Practice: A master recipe for building trust in any relationship: (1) take a genuine interest in their life by asking questions. (2) show respect by listening without interruption. (3) give appreciation for who they are and what they do. (4) seek our their opinions by asking for advice and feedback; (5) keep them involved.


Note: When power in a relationship is formally allocated, so too is responsibility. In work environments, it is the responsibility of the manager to develop the feedback relationship. This is part of your job.


3: You choose comfort instead.


We can know a lot about feedback in theory, and yet, in practice: most of us avoid feedback habitually. At work, we embed the practice into a cyclical performance review process that allows us to avoid constant exposure. Why is this?


Feedback, i.e. real growth and development, is complex and uncertain. It's hard. A life without good feedback is a life of comfort, and we choose comfort. But this comfort comes at a real cost. When we choose comfort, we sacrifice empowering alternatives to comfort:


(1) When receiving feedback, we choose defensiveness over learning.

This mode of avoidance applies to receiving feedback, and in relationships where trust is not extremely high, it is ubiquitous. When we receive feedback, we don't listen for how we can learn and grow; we listen for what is wrong with us, or what is wrong with the feedback giver. We get hurt, we get defensive, and we learn nothing.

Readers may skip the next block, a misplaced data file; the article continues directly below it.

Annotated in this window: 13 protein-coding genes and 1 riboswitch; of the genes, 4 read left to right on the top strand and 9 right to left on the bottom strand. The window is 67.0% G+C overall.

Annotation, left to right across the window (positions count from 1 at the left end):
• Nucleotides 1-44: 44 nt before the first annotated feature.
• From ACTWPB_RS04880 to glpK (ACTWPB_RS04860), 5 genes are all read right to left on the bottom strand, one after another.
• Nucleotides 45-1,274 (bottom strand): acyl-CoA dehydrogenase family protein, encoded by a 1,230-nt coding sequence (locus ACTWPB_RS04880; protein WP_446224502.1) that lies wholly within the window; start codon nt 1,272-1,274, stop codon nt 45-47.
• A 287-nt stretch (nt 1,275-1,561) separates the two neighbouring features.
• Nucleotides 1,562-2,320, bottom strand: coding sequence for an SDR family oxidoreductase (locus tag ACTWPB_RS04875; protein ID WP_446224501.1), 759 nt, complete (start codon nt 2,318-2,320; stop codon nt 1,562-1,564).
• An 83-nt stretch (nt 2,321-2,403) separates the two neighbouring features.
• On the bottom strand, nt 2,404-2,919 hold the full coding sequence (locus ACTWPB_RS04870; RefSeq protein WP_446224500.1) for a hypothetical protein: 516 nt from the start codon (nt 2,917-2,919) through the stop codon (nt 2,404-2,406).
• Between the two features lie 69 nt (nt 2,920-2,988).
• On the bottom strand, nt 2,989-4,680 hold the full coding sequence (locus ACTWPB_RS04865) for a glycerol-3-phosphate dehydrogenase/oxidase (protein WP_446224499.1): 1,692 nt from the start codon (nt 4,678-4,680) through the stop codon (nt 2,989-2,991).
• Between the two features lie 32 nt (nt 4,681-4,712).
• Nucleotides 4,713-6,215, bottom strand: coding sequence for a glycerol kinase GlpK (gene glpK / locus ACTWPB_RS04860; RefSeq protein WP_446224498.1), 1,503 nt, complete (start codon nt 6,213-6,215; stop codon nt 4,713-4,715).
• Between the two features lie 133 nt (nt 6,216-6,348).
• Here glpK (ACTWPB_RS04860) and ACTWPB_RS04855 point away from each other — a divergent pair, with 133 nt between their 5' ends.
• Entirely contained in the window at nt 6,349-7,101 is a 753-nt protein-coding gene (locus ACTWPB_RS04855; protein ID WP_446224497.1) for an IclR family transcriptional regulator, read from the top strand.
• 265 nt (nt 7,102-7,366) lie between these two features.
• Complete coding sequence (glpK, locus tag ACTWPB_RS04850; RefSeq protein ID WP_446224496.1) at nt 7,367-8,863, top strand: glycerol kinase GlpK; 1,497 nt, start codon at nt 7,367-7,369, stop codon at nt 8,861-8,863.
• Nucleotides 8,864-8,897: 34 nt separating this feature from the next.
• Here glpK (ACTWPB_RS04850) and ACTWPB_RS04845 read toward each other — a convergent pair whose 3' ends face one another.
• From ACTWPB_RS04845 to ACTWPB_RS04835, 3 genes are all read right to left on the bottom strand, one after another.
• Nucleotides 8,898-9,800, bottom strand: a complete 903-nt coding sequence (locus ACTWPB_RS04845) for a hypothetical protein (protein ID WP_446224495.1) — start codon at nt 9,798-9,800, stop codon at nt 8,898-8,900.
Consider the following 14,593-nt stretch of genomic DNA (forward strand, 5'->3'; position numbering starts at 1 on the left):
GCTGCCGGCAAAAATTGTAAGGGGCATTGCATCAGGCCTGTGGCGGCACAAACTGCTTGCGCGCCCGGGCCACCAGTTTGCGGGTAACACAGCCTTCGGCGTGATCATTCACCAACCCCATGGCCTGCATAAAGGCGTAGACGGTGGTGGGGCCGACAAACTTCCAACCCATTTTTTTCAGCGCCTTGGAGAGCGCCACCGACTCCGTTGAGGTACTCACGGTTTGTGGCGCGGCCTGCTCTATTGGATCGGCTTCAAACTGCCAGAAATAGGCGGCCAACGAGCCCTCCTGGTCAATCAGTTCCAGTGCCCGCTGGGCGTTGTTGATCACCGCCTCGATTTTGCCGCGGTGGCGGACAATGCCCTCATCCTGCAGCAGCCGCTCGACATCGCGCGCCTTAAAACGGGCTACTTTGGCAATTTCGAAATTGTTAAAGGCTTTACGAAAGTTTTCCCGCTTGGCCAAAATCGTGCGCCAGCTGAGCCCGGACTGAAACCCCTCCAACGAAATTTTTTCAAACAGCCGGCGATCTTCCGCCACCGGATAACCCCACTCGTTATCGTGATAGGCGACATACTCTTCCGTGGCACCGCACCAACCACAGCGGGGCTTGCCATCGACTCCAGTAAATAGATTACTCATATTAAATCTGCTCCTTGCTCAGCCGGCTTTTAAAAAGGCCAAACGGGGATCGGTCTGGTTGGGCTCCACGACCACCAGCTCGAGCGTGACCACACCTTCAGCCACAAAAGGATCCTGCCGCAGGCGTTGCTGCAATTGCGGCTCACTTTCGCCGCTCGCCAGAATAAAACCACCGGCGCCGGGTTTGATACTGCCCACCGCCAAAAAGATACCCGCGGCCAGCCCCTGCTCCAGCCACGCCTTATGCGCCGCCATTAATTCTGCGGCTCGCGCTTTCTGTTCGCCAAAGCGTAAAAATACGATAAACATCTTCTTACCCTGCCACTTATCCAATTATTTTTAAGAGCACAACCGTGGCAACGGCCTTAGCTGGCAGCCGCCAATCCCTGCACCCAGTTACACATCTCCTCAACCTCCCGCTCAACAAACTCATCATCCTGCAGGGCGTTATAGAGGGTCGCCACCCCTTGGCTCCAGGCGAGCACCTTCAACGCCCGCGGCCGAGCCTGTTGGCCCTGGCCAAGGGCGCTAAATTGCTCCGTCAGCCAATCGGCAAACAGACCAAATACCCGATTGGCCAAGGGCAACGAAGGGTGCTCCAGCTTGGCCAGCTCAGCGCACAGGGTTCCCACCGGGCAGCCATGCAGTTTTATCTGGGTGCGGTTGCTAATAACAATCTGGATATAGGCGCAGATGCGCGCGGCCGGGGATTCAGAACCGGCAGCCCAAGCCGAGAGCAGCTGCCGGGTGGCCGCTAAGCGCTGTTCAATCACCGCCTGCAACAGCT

(2) When we want to be liked, we choose accommodation over honesty.

This problem pops up most often with superiors and those we have social relationships with. We are more comfortable with accommodation than honesty, and it is somehow more comfortable to bend over backwards than to stand up straight. In these relationships, feedback is avoided entirely or is indirect and dishonest.


(3) When conflict arises, we choose judgment over respect

In almost all relationships, when conflict arises, we resort to judgment. When we judge others, we put them in a box defined by limitation and wrongdoing; we avoid real observations and fall back on generalizations and labels. In such a box, feedback says more about us, the giver, and our own lack of imagination, than it does about the receiver. Choosing respect means taking others out of their boxes and granting the power and responsibility of choice.



Practice: think back to your last feedback conversation, or, better yet, have a new feedback conversation so it is fresher in your mind. For each of the three choices above, ask yourself whether you made the comfortable choice or the productive choice. How does that choice make you feel? In any area where you made a comfortable choice, ask what the productive choice would look like.


4: You don't know what you really want.


The last and the most disruptive obstacle to effective feedback. Oftentimes, our feedback is not effective because others don't know how to interpret it; they don't know how to interpret it because it is vague and ambiguous; and it is vague and ambiguous because we have no clue what we really want.


When we don't know what we really want, our feedback comes out as trite generalizations: "You should be more confident," "I need you to step it up," "You need to say "no" more," etc. Left unstated in all of this feedback is what, exactly, you're looking for.


The Practice: Be more specific. The next time you give someone feedback, ask yourself what it is you really want and how exactly the other person can help you get it. If you're unclear on this, have some conversations to help you get more specific before giving the feedback.